Mexico on edge over missing students
The disappearance of 43 students after being led away by police three weeks ago continues to baffle and anger the Mexican public, as well as the government of President Enrique Pena Nieto whose efforts to clear up the matter have been criticised for lack of results.
Mexico City: The disappearance of 43 students after being led away by police three weeks ago continues to baffle and anger the Mexican public, as well as the government of President Enrique Pena Nieto whose efforts to clear up the matter have been criticised for lack of results.
Pena Nieto said on Thursday that the most important task for his government at the moment was to find the students who disappeared in the southern town of Iguala on September 26 after a night of violence in which six people died.
The government`s image first took a hit after it was revealed that several members of the armed forces were involved in the murder of at least eight alleged criminals who clashed with soldiers in Tlatlaya in the state of Mexico.
Right after that incident, the 43 students went missing after they were detained by the police and handed over to the Guerreros Unidos criminal cartel, according to several of those arrested in this case.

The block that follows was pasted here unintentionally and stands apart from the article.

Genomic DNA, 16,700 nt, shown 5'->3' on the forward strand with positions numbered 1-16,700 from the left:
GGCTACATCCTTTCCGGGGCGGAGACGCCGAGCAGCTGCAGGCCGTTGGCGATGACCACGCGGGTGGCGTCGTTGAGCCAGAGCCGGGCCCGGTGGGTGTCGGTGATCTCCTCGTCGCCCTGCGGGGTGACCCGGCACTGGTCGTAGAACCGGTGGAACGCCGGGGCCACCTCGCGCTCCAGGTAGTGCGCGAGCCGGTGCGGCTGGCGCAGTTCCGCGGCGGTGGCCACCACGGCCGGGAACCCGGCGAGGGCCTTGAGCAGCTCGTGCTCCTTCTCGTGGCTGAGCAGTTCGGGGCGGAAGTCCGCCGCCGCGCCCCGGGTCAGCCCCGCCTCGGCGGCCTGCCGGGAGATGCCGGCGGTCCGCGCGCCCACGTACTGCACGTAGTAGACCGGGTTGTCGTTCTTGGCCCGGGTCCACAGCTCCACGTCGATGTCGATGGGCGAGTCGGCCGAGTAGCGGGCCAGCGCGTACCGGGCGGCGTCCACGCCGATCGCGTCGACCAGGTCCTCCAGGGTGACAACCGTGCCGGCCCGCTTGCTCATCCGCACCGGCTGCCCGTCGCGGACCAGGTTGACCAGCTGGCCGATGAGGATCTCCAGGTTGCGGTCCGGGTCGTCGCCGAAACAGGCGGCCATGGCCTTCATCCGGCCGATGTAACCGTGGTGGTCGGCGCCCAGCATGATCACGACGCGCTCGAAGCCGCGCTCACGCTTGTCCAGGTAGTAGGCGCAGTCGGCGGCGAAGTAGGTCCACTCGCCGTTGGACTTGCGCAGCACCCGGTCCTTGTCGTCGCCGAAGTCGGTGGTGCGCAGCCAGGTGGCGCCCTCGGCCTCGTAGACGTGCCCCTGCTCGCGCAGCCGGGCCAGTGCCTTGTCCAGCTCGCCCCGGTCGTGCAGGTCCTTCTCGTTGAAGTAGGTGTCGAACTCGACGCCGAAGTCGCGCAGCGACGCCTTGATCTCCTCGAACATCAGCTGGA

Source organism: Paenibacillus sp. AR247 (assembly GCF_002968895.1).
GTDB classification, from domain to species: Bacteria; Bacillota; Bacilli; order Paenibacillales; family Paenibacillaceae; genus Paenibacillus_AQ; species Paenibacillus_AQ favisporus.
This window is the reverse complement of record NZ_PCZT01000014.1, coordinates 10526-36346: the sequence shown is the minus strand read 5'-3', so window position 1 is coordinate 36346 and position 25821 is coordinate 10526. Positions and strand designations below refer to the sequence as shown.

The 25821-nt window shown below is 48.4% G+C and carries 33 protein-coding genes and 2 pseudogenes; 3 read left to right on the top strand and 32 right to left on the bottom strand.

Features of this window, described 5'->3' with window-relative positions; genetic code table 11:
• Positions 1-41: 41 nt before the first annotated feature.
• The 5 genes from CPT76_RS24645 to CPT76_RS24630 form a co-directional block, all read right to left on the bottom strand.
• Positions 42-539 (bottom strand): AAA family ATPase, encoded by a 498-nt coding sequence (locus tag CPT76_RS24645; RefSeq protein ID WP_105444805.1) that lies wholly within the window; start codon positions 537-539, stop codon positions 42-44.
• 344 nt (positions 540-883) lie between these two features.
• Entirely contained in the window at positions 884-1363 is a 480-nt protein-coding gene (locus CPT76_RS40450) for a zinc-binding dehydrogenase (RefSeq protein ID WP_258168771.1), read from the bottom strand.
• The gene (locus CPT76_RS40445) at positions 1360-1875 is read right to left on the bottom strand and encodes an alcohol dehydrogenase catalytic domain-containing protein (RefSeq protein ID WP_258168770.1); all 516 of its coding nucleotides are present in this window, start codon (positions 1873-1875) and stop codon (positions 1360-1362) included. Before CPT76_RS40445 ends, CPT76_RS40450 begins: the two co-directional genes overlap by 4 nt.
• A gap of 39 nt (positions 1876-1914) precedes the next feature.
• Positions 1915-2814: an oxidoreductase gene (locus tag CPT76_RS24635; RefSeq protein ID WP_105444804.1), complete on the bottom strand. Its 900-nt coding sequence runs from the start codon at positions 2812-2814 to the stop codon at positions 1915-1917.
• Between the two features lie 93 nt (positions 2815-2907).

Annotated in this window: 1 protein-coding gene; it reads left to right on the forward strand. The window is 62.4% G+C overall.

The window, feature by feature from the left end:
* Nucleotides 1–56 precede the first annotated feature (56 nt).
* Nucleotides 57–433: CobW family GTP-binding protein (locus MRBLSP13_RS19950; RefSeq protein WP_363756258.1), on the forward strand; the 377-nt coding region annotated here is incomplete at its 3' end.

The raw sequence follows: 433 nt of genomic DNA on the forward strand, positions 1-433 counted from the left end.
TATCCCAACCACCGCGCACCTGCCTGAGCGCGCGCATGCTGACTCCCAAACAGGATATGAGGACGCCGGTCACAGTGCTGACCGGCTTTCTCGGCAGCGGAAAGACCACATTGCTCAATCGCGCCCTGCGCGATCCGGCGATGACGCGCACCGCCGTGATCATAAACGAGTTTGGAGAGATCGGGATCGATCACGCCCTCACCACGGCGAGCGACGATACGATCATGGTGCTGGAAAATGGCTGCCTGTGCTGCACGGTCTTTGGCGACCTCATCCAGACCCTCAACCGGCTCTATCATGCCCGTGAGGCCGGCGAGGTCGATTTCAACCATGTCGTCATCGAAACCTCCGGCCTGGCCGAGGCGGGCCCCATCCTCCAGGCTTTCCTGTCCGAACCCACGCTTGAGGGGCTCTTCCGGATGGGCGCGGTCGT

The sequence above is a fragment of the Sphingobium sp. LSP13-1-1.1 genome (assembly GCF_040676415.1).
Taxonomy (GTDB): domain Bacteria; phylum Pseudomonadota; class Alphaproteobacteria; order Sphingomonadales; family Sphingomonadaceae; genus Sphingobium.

On Thursday, a group taking part in the search, reported the discovery of eight graves containing human remains. However, they were not recent enough to be linked to the present case.
With this new discovery, the total number of graves found near Iguala adds up to 17.
The authorities reported that DNA samples taken from the earlier graves did not match those of the missing students.
The federal government increased the number of people participating in the search operations from 900 to 1,200, including a team of divers to search the lakes and rivers in and around Iguala.
Several human rights organisations have said that the case demonstrates the ease with which criminals can make people disappear in Mexico.
According to official figures released on August 22, there have been 22,322 cases of disappearances in the country since the government launched a war against organised crime in 2006.